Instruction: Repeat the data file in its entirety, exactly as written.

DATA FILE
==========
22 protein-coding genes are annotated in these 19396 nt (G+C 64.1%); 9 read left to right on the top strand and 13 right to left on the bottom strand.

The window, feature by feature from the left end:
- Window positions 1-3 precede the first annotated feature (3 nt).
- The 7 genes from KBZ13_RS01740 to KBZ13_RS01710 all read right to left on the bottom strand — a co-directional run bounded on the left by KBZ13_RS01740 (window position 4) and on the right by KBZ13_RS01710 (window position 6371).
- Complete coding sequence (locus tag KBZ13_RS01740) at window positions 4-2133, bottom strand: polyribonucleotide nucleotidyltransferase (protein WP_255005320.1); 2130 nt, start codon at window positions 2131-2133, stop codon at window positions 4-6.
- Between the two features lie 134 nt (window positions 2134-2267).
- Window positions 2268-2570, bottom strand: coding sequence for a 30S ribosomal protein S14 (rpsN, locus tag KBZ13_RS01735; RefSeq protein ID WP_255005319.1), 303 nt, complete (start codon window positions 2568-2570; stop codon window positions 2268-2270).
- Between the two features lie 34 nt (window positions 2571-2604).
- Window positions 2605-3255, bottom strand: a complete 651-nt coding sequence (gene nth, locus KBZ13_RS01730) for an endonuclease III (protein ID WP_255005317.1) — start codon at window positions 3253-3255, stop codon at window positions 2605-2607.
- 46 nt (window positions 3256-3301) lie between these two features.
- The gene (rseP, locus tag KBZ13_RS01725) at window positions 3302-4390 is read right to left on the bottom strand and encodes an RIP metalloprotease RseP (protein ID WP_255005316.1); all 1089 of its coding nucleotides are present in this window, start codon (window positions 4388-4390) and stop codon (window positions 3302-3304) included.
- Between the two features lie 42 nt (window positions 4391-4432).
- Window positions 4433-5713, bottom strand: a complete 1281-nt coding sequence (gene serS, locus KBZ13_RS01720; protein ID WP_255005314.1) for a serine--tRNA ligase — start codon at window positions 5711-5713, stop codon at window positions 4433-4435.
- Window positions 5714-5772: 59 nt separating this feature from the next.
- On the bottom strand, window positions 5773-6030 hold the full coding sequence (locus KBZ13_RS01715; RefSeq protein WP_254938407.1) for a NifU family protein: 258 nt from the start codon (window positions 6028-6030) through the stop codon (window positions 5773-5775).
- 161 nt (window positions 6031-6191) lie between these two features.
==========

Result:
22 protein-coding genes are annotated in these 19396 nt (G+C 64.1%); 9 read left to right on the top strand and 13 right to left on the bottom strand.

The window, feature by feature from the left end:
- Window positions 1-3 precede the first annotated feature (3 nt).
- The 7 genes from KBZ13_RS01740 to KBZ13_RS01710 all read right to left on the bottom strand — a co-directional run bounded on the left by KBZ13_RS01740 (window position 4) and on the right by KBZ13_RS01710 (window position 6371).
- Complete coding sequence (locus tag KBZ13_RS01740) at window positions 4-2133, bottom strand: polyribonucleotide nucleotidyltransferase (protein WP_255005320.1); 2130 nt, start codon at window positions 2131-2133, stop codon at window positions 4-6.
- Between the two features lie 134 nt (window positions 2134-2267).
- Window positions 2268-2570, bottom strand: coding sequence for a 30S ribosomal protein S14 (rpsN, locus tag KBZ13_RS01735; RefSeq protein ID WP_255005319.1), 303 nt, complete (start codon window positions 2568-2570; stop codon window positions 2268-2270).
- Between the two features lie 34 nt (window positions 2571-2604).
- Window positions 2605-3255, bottom strand: a complete 651-nt coding sequence (gene nth, locus KBZ13_RS01730) for an endonuclease III (protein ID WP_255005317.1) — start codon at window positions 3253-3255, stop codon at window positions 2605-2607.
- 46 nt (window positions 3256-3301) lie between these two features.
- The gene (rseP, locus tag KBZ13_RS01725) at window positions 3302-4390 is read right to left on the bottom strand and encodes an RIP metalloprotease RseP (protein ID WP_255005316.1); all 1089 of its coding nucleotides are present in this window, start codon (window positions 4388-4390) and stop codon (window positions 3302-3304) included.
- Between the two features lie 42 nt (window positions 4391-4432).
- Window positions 4433-5713, bottom strand: a complete 1281-nt coding sequence (gene serS, locus KBZ13_RS01720; protein ID WP_255005314.1) for a serine--tRNA ligase — start codon at window positions 5711-5713, stop codon at window positions 4433-4435.
- Window positions 5714-5772: 59 nt separating this feature from the next.
- On the bottom strand, window positions 5773-6030 hold the full coding sequence (locus KBZ13_RS01715; RefSeq protein WP_254938407.1) for a NifU family protein: 258 nt from the start codon (window positions 6028-6030) through the stop codon (window positions 5773-5775).
- 161 nt (window positions 6031-6191) lie between these two features.